At a global conference a few years ago, former US Treasury Secretary Larry Summers revealed that Americans would really prefer to be the G1. Not the G7 grouping of the biggest economies, or even the G3, but the G1 - where America would be the sole decision-maker. It may not be too surprising since the US has been the sole economic superpower for most of the post-war period. But times are changing. A big sign of the shift was when the British and other Europeans, as well as allies such as Australia and South Korea, all signed up to the China-led Asian Infrastructure Investment Bank (AIIB) to be founding members. Their actions were over the objections of the Americans, who are not only concerned about China leading the AIIB - which is a competitor to the World Bank, a multilateral institution led by the US - but also about not being consulted beforehand by the Brits who have a "special relationship" with America.

Look to global law for South China sea engagement

Respect for international law must be the basis of rules of engagement and activities in the South China Sea, Malaysian Prime Minister Najib Razak said as tensions rise over the waters hosting some of the busiest shipping lanes. His comments came a day after the Philippines said Asean needs to stand up to China on its reclamations in the South China Sea.


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  • Brief News

Greece under attack by eurozone creditors for lack of progress

Nineteen eurozone creditors held a meeting in Latvia on Friday to demand the completion of the economic reform program agreed to by Greece necessary to avoiding a Grecian default or exit from the euro. An agreement between Greece and the creditors in February set an end-of-April deadline for the production of a comprehensive agreed-upon list of reforms; compliance would allow Greece access to the remaining 7.2 billion euros in its bailout fund. However, with the initial deadline rapidly approaching and the failure of Greece to produce agreed-upon reforms, european officials are disenchanted with the delaying tactics expressed by the Greek government.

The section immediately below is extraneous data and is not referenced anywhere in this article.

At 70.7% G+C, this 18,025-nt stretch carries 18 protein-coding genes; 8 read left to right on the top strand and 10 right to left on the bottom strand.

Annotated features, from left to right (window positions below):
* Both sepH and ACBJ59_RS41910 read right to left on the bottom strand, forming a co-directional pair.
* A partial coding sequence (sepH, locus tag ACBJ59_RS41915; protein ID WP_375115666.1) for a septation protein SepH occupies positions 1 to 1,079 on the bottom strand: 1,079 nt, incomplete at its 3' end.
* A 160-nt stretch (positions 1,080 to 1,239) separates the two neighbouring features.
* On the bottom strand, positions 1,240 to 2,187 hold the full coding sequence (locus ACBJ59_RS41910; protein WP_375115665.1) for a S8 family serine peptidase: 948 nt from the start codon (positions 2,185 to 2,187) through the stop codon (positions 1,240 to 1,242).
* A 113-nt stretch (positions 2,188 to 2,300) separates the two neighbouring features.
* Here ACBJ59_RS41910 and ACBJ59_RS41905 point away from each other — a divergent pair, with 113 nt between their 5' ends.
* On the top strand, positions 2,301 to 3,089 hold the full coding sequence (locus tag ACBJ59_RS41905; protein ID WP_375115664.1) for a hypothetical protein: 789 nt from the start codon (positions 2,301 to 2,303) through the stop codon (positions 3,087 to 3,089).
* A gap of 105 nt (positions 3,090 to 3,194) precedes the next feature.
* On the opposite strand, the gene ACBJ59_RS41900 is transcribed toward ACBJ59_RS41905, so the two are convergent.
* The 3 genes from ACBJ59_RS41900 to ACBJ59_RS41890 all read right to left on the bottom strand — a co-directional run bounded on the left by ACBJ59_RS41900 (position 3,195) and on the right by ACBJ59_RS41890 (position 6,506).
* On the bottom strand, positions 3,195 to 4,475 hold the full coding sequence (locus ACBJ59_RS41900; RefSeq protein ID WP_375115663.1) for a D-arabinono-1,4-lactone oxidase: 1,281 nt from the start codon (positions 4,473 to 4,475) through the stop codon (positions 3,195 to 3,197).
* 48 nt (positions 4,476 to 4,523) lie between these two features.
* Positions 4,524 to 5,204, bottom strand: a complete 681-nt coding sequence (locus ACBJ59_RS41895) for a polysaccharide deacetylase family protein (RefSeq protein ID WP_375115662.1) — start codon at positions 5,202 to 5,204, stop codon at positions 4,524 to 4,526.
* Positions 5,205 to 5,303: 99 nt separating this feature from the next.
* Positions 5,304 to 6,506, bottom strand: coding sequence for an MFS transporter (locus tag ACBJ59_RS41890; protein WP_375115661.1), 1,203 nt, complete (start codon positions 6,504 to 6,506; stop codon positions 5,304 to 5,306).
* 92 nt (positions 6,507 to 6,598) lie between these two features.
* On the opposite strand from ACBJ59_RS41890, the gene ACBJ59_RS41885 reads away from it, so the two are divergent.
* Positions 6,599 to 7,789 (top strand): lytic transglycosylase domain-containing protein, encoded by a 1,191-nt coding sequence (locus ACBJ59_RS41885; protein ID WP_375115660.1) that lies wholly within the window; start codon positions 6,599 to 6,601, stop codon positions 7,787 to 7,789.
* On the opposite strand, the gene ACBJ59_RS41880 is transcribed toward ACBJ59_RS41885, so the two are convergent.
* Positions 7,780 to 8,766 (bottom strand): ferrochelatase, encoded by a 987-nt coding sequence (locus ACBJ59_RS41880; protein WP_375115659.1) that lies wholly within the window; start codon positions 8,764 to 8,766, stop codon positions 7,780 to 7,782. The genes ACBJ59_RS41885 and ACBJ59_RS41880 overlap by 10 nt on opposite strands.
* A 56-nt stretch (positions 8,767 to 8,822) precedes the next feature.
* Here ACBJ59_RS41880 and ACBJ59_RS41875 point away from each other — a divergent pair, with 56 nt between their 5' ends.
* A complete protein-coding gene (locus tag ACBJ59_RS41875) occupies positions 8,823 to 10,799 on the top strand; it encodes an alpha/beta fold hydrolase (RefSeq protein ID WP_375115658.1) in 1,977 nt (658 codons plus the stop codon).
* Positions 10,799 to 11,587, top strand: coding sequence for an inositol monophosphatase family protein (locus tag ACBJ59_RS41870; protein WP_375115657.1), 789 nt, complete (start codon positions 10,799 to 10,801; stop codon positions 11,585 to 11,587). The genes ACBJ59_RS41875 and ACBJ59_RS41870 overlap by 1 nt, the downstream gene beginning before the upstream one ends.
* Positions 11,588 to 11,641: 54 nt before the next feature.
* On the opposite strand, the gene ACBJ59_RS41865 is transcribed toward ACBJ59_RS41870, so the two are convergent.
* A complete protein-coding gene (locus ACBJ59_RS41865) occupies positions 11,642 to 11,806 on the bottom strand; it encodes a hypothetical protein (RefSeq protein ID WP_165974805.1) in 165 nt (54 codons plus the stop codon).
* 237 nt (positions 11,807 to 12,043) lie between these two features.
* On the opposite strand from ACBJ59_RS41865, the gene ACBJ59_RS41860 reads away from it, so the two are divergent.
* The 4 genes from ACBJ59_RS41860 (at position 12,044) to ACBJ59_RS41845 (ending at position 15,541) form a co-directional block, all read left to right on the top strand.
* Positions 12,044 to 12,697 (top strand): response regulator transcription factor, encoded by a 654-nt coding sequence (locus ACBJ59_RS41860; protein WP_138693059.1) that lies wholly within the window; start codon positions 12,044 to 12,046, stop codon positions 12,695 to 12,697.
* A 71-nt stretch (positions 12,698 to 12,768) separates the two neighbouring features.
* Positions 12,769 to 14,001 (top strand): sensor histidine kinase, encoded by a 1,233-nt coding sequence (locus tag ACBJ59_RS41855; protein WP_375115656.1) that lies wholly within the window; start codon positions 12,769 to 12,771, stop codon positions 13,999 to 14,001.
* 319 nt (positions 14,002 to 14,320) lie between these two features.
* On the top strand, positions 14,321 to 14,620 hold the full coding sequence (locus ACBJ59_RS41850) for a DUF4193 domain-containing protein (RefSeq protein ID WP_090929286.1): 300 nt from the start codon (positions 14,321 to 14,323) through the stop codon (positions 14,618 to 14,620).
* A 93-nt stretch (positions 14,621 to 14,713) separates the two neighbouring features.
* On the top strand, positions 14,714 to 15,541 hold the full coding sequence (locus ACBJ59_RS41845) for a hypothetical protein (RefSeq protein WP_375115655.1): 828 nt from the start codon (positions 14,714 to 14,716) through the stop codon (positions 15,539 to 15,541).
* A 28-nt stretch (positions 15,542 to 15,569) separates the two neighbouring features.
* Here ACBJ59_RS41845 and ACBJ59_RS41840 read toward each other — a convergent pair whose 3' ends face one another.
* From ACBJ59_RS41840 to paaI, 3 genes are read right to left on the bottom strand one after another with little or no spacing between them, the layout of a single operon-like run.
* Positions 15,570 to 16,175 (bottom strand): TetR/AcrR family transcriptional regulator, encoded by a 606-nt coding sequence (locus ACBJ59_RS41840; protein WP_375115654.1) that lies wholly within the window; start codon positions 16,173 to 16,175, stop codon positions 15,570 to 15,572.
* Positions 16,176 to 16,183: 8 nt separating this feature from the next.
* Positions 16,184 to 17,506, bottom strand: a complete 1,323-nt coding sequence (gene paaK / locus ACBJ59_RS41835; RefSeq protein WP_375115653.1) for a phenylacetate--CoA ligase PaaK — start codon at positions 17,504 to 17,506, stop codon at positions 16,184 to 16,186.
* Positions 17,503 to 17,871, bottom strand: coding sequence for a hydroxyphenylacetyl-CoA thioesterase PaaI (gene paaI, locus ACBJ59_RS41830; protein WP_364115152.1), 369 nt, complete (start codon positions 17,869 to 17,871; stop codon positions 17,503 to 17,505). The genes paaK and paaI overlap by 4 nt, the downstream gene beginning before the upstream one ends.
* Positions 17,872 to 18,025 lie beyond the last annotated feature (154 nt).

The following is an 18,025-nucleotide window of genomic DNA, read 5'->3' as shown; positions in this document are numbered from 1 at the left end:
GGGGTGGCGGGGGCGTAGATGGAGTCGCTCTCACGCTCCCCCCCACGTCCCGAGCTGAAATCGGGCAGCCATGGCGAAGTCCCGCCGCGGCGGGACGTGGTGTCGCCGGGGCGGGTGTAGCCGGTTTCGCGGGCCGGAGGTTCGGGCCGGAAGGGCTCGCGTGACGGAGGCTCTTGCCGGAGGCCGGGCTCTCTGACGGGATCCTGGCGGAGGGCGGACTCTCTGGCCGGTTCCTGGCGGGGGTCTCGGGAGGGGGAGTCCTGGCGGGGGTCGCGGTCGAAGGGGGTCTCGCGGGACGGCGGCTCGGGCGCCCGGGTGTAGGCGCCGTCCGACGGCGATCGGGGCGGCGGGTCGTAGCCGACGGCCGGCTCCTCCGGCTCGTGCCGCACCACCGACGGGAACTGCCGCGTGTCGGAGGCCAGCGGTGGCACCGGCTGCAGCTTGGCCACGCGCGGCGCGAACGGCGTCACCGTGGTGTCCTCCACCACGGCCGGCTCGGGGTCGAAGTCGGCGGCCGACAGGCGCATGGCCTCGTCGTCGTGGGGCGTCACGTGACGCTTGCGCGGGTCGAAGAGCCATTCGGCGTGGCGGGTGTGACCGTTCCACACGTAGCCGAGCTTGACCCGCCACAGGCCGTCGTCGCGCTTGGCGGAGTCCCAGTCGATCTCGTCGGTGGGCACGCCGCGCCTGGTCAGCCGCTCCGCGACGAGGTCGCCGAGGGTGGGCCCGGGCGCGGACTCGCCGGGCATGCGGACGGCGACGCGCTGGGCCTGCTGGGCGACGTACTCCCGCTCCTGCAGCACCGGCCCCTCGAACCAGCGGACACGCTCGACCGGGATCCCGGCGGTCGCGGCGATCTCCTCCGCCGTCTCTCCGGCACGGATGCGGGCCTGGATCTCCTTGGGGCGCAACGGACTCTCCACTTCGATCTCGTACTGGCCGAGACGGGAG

Burdened with debt, law school graduates struggle in job market

About 20 percent of 2010 graduates have jobs that do not require a law license, a new study shows, and only 40 percent are working in law firms. (Click here)

Australia urges drug execution halt

Australia has called on Indonesia to delay executing two convicted Australian drug traffickers until corruption claims are investigated. Foreign Minister Julie Bishop said there was an appeal before Indonesia's Constitutional Court and a separate investigation at the country's Judicial Commission. One of the judges involved in the case denied there had been political interference or negotiations about bribes.

Deutsche Bank profit hit by legal costs

Deutsche Bank has reported a sharp fall in profits after setting aside €1.5bn ($1.6bn) to cover legal costs and regulatory fines. Net income for the first three months of the year was €559m, down by a half on a year earlier. Revenue rose by almost a quarter to €10.4bn. The bank had already disclosed it had set aside the €1.5bn. The results come just days after the bank was fined €2.3bn for trying to manipulate inter-bank lending rates.

HRW: Morsi trial "badly flawed"

Human Rights Watch (HRW) on Sunday said that the trial of deposed Egyptian president Mohamed Morsi was "badly flawed" and compromised by due process violations. The former president was convicted on April 21 for inciting violence and ordering the killing and torturing of protesters in 2012 and sentenced to 20 years in prison. While the full judgment has not yet been made public, a review conducted by HRW of the prosecution's case file summary revealed little evidence to support Morsi's conviction other than testimony from military and police officers and that the case against him was based on his relationship with the Muslim Brotherhood. HRW also noted concerns from Morsi's defense team, who said their complaints about limited access to their client were ignored by the court and that the defense team called no witnesses for fear of arrest. One lawyer stated that the glass barrier that surrounded Morsi during the trial also constituted a due process violation, as it made it difficult for him to hear the judge and prevented lawyers from speaking to him. Morsi's defense team plans to appeal the conviction of the former president, who faces five other ongoing prosecutions as well.

Ukraine's president says martial law ready if troops attacked

President Petro Poroshenko said he's ready to place Ukraine under martial law if his army is attacked in the embattled eastern part of the country. "If Ukrainian troops are attacked, we can do everything to introduce martial law," Poroshenko said. "I will submit to parliament a corresponding bill and the country will very quickly move to a military footing." He also said that international military drills in Ukraine in no way violate the Minsk cease-fire agreement.